#7 Tampa Bay Buccaneers Mark Barron (SS, Alabama) – (Note: I’m a Bucs fan so please call me out if I am wrong here) NFL Analyst Mike Mayock said that Barron’s floor was a hall of fame safety, but since entering the NFL, Barron has been as effective in coverage as a punctured condom, so much that we were willing to ship him for a fourth rounder (to the Rams) early on in the 2014 season. He has never graded positively by PFF and QBs have over 100.00 passer rating when throwing in his direction. Massive bust. Overall Grade: D-

#8 Miami Dolphins – Ryan Tannehill (QB, Texas A&M) – Every year, things are gradually getting better with Tannehill, a guy who had little experience at QB before being drafted (he initially played WR at A&M). This year, he threw for 4,045 yards, 27 TDs, and 12 INTs with a solid 66.4% completion %. He’s likely never to ascend to the class of Andrew Luck, but he will be a serviceable QB in a tough division. Overall Grade: B-

#9 Carolina Panthers – Luke Kuechly (LB, Boston College) – Well, this one’s worked out damn well so far. In year two, Kuechly was named the Defensive Player of the Year and he has quickly become the best ILB in football. He has been especially stout in pass coverage (PFF gave him a +18.3 in this category in 2014, oh, and 84 stops). Did I mention he’s only 23 years old? Overall Grade: A+

#10 Buffalo Bills Stephon Gilmore (CB, South Carolina) –  Gilmore has certainly been better than Claiborne, the first CB off the board, but the play has been unspectacular in three seasons. This season, he received his first positive cumulative season grade from PFF (+3.9) and had three INTs for a stout Bills defense. Hardly a shutdown corner or All-Pro, but he hasn’t been a liability like some of the picks taken ahead of him. Overall Grade: C
#11 Kansas City Chiefs – Dontari Poe (DT, Memphis) – “You guys, look at that butt … are you kidding me…I’m beside myself.” These were the words uttered by Mike Mayock at the scouting combine as he marveled at Poe’s large badonkadonk. Poe has definitely backed that ass up in the NFL and been named an All-Pro and 2x Pro-Bowler. Poe has been excellent as the 3-4 NT for the Chiefs, wreaking havoc in the backfield in both the run and pass. PFF has credited him with over 60 QB hurries in the last two seasons. Poe has been an excellent pick so far. Overall Grade: A-

#12 Philadelphia Eagles – Fletcher Cox (DE, Mississippi State) – Cox finally got recognition as a 2nd team All-Pro this year, deservedly so. He finished the season with a +30.5 from PFF, being credited with 39 QB hurries and 44 stops. A dolt will look at Cox and say “he only had four sacks.” Anyone who watched an Eagles game this year (or before) will see how much of a disruptor he is. Want evidence? Watch the Eagles versus Panthers game this season. Overall Grade: A-

#13 Arizona Cardinals – Michael Floyd (WR, Notre Dame) – The Cardinals front office made a promise to Fitzgerald that if Floyd was available at #13, they would take him. Well, he was, so they did just that. After surpassing 1,000 yards his second season, Floyd took a step back this year, mostly due to injuries at the QB position. Floyd has been a serviceable #2 WR and will likely resume #1 responsibilities if Fitzgerald moves on as many speculate he will. Overall Grade: C+

#14 St. Louis Rams Michael Brockers (DT, LSU) – Brockers hasn’t quite been the interior presence the Rams hoped him to be, paired alongside Long and Quinn. Brockers has racked up 11.5 sacks in three regular seasons. He received a +.4 grade from PFF in 2014, but ht’s been hardly what the Rams expected him to be. Overall Grade: C-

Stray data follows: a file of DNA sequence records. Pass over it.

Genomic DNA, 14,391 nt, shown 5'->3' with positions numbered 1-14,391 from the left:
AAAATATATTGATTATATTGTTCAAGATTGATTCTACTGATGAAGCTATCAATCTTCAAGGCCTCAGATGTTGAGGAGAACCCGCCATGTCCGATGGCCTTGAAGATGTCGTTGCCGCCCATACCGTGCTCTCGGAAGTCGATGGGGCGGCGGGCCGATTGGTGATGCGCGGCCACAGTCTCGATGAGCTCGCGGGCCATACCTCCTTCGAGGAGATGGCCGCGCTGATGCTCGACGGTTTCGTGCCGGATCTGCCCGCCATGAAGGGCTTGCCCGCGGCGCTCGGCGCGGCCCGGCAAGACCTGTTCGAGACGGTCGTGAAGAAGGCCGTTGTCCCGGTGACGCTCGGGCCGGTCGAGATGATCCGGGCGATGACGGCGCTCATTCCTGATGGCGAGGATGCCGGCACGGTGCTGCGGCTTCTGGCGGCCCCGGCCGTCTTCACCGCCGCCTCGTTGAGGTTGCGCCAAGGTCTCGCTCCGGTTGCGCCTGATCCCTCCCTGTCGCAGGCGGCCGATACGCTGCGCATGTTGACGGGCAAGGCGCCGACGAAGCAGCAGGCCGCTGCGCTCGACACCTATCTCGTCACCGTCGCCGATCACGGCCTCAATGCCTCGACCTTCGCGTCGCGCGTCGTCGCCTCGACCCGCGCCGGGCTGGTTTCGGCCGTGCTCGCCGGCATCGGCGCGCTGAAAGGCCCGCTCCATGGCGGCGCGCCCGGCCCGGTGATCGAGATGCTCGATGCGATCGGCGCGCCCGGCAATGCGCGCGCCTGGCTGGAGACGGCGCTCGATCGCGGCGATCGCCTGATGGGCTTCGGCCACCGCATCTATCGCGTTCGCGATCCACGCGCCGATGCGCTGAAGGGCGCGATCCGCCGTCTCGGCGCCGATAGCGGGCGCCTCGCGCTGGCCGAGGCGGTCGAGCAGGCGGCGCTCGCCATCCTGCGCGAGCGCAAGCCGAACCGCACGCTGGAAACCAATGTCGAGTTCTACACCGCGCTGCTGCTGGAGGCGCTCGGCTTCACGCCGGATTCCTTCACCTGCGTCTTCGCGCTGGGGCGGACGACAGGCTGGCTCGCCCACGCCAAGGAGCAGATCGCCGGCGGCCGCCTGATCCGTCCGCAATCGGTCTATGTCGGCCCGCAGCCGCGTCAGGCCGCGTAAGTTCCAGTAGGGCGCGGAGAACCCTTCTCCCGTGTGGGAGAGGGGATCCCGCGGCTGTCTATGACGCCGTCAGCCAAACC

#15 Seattle Seahawks Bruce Irvin (OLB, WVU) – Irvin had a freakishly good combine that made him soar up the draft boards. The Seahawks surprised many by picking him here. Irvin has had 16.5 sacks in three years and has been a solid presence in Seattle’s stout run defense as well. A large number of penalties (7 in 2014) have hurt his performance, but Irvin has been a solid role player in Seattle’s historical defense. Overall Grade: B-

#16 New York Jets – Quinton Coples (OLB, UNC) – Whereas the “Sons of Anarchy” managed to establish themselves in former Head Coach Rex Ryan’s defense, Coples has been ineffective and gotten negative grades from PFF in each of his three seasons. Like Irvin, Coples has had 16.5 sacks in three years, but has failed to establish himself in run defense or pass coverage. Overall Grade: C-

#17 Cincinnati Bengals – Dre Kirkpatrick (CB, Alabama) – After the Bengals committed highway robbery of the Raiders and traded away Carson Palmer for a first rounder, the Bengals had 2 selections. Following an injury his rookie season, the Bengals have used Kirkpatrick sparingly (he plays 28% of defensive snaps). He hasn’t been particularly effective on the field, getting negative grades in 2013 and 2013 from PFF- hardly the snap count and production you want from a first rounder. Overall Grade: D

#18 San Diego Chargers – Melvin Ingram (OLB, South Carolina)Ingram has tiny, tiny, tiny little raptor arms…never a good trait for a pass rusher. After seeing action in all 16 games as a rookie, Ingram has struggled with health, tearing his ACL in year 2 and only playing 13 games total after his rookie season. He has racked up 6 career sacks to date. Between Merriman, English, and Ingram, the Chargers have not luck in the pass rush department. Overall Grade: D

#19 Chicago Bears Shea McClellin (OLB, Boise State) – To put it frankly, McClelllin has been horrible so far. In his first season with full action (2013), McLelliln had four sacks and was given a cumulative season grade of -30.6 by PFF. Things didn’t get much better in the 2014 season, and McLelliln finished with one single sack. Hardly the pass rushing force the Bears drafted him to be. Don’t be surprised if he’s released or traded when the new Bears GM comes to town and cleans house. Overall Grade: F

#20 Tennessee Titans Kendall Wright (WR, Baylor) – RGIII’s top target at Baylor, Wright had a quiet rookie season. In 2013, he started 12 games and came out with a very respectable 94 catches for 1,079 yards and 2 TDs. Like Arizona, Tennessee’s QB corps has been rattled by injuries, and so Wright’s numbers have gone down. Not a bad selection. Overall Grade: C+